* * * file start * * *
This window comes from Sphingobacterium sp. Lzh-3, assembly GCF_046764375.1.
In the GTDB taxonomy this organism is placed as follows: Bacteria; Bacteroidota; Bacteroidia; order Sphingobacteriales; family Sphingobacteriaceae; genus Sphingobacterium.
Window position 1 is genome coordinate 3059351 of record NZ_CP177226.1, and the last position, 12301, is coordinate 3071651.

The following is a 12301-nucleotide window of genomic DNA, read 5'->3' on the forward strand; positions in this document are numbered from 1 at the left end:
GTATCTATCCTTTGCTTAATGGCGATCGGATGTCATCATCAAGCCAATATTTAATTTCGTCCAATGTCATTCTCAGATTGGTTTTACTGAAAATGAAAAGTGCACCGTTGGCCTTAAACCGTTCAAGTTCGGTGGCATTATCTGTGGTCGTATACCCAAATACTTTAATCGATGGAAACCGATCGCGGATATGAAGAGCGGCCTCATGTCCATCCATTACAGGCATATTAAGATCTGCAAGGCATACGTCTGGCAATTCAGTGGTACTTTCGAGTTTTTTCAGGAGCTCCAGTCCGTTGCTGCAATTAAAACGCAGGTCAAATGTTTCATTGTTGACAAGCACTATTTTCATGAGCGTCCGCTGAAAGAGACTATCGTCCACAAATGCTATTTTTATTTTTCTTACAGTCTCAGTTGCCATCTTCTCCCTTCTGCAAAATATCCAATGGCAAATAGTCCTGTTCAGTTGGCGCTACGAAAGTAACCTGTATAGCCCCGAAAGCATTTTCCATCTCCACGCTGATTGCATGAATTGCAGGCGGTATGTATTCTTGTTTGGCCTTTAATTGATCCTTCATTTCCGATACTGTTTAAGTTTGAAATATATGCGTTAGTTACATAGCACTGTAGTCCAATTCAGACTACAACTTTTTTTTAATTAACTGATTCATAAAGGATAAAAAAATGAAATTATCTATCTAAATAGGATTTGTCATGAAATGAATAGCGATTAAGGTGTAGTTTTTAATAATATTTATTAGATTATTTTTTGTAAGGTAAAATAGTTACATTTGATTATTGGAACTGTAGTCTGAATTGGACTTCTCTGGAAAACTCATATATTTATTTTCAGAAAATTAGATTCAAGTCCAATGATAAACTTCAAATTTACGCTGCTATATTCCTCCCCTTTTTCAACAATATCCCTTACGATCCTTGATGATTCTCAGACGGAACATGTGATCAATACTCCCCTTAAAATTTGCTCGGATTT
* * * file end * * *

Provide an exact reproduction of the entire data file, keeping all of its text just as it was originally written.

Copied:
This window comes from Sphingobacterium sp. Lzh-3, assembly GCF_046764375.1.
In the GTDB taxonomy this organism is placed as follows: Bacteria; Bacteroidota; Bacteroidia; order Sphingobacteriales; family Sphingobacteriaceae; genus Sphingobacterium.
Window position 1 is genome coordinate 3059351 of record NZ_CP177226.1, and the last position, 12301, is coordinate 3071651.

The following is a 12301-nucleotide window of genomic DNA, read 5'->3' on the forward strand; positions in this document are numbered from 1 at the left end:
GTATCTATCCTTTGCTTAATGGCGATCGGATGTCATCATCAAGCCAATATTTAATTTCGTCCAATGTCATTCTCAGATTGGTTTTACTGAAAATGAAAAGTGCACCGTTGGCCTTAAACCGTTCAAGTTCGGTGGCATTATCTGTGGTCGTATACCCAAATACTTTAATCGATGGAAACCGATCGCGGATATGAAGAGCGGCCTCATGTCCATCCATTACAGGCATATTAAGATCTGCAAGGCATACGTCTGGCAATTCAGTGGTACTTTCGAGTTTTTTCAGGAGCTCCAGTCCGTTGCTGCAATTAAAACGCAGGTCAAATGTTTCATTGTTGACAAGCACTATTTTCATGAGCGTCCGCTGAAAGAGACTATCGTCCACAAATGCTATTTTTATTTTTCTTACAGTCTCAGTTGCCATCTTCTCCCTTCTGCAAAATATCCAATGGCAAATAGTCCTGTTCAGTTGGCGCTACGAAAGTAACCTGTATAGCCCCGAAAGCATTTTCCATCTCCACGCTGATTGCATGAATTGCAGGCGGTATGTATTCTTGTTTGGCCTTTAATTGATCCTTCATTTCCGATACTGTTTAAGTTTGAAATATATGCGTTAGTTACATAGCACTGTAGTCCAATTCAGACTACAACTTTTTTTTAATTAACTGATTCATAAAGGATAAAAAAATGAAATTATCTATCTAAATAGGATTTGTCATGAAATGAATAGCGATTAAGGTGTAGTTTTTAATAATATTTATTAGATTATTTTTTGTAAGGTAAAATAGTTACATTTGATTATTGGAACTGTAGTCTGAATTGGACTTCTCTGGAAAACTCATATATTTATTTTCAGAAAATTAGATTCAAGTCCAATGATAAACTTCAAATTTACGCTGCTATATTCCTCCCCTTTTTCAACAATATCCCTTACGATCCTTGATGATTCTCAGACGGAACATGTGATCAATACTCCCCTTAAAATTTGCTCGGATTT